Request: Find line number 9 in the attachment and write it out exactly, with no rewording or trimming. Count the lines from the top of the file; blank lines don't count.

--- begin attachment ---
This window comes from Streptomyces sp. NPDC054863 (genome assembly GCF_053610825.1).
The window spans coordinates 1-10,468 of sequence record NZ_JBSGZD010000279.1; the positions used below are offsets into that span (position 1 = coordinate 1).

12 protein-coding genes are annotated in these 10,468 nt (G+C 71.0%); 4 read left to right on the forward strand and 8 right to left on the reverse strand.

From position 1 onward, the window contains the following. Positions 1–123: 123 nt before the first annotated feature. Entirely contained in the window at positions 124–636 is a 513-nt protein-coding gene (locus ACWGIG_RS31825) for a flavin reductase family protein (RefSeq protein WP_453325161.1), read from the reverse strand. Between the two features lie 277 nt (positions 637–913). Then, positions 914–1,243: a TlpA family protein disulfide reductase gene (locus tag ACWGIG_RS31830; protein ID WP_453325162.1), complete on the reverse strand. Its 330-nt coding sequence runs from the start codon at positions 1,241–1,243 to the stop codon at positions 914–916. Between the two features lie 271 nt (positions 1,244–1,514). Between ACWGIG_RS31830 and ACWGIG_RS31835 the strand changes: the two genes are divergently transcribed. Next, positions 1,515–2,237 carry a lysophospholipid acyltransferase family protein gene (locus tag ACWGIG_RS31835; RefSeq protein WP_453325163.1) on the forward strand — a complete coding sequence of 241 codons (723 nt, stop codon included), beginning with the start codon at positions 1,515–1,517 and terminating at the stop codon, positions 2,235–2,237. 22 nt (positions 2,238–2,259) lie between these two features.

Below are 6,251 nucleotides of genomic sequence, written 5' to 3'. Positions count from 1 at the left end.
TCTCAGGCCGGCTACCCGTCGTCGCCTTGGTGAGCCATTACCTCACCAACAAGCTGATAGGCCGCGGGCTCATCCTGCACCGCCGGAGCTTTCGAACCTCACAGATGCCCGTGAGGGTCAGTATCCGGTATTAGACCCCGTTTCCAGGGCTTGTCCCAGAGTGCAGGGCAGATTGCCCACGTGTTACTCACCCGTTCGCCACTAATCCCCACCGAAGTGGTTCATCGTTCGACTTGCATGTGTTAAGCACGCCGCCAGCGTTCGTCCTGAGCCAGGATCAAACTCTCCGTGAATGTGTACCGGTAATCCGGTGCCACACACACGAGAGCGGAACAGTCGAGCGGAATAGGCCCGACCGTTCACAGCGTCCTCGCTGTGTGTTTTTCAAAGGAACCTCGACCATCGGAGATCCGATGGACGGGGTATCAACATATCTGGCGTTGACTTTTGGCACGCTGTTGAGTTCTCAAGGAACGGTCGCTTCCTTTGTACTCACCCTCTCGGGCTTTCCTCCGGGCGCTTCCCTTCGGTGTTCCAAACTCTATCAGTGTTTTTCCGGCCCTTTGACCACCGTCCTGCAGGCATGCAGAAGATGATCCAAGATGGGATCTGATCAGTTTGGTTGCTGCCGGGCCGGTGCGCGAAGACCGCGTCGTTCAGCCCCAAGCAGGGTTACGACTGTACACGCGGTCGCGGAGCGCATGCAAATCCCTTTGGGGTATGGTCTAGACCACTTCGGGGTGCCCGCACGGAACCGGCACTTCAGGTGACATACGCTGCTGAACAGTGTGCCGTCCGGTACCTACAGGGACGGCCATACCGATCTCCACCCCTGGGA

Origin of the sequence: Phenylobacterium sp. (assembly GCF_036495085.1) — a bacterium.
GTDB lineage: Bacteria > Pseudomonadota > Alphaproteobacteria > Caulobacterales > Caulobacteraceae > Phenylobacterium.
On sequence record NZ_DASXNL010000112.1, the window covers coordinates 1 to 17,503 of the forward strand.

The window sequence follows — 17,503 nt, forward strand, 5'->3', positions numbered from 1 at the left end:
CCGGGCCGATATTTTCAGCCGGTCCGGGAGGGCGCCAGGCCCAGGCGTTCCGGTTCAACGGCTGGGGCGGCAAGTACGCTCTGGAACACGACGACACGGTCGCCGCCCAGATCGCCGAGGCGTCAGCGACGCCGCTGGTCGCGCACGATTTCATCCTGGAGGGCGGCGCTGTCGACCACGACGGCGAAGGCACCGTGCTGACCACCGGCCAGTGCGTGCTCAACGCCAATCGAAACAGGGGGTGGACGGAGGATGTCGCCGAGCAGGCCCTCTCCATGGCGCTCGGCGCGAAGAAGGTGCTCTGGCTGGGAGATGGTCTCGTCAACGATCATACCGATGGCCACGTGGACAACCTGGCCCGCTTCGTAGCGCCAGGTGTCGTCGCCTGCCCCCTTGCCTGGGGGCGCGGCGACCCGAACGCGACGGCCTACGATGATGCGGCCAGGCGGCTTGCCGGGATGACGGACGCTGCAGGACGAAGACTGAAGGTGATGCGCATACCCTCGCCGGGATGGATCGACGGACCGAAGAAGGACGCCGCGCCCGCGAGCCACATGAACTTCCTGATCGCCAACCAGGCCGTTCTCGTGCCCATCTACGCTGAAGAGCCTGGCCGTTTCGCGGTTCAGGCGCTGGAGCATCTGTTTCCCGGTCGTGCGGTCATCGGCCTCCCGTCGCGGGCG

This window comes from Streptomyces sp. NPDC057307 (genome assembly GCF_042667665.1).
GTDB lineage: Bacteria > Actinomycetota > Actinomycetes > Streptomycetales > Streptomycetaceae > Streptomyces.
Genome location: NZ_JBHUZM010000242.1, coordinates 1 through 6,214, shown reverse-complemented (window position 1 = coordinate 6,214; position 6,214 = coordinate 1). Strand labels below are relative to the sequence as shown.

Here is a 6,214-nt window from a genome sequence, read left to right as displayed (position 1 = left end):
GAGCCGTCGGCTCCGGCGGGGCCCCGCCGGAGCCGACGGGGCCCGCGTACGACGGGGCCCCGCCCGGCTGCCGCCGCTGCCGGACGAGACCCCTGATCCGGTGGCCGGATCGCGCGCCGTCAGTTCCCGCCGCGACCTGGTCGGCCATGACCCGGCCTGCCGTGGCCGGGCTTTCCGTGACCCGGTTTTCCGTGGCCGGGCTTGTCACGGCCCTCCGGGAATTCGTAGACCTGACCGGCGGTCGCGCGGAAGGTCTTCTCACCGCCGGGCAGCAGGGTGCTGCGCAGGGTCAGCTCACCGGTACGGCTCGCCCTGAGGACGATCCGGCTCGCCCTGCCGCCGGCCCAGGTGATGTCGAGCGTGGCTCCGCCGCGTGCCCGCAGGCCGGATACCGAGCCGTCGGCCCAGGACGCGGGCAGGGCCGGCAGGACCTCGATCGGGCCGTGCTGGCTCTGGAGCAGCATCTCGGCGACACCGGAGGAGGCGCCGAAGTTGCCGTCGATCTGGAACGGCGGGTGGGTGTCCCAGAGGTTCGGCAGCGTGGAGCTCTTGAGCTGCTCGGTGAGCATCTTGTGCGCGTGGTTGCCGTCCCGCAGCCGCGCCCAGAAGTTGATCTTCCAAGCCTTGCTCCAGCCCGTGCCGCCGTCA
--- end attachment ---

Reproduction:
On sequence record NZ_DASXNL010000112.1, the window covers coordinates 1 to 17,503 of the forward strand.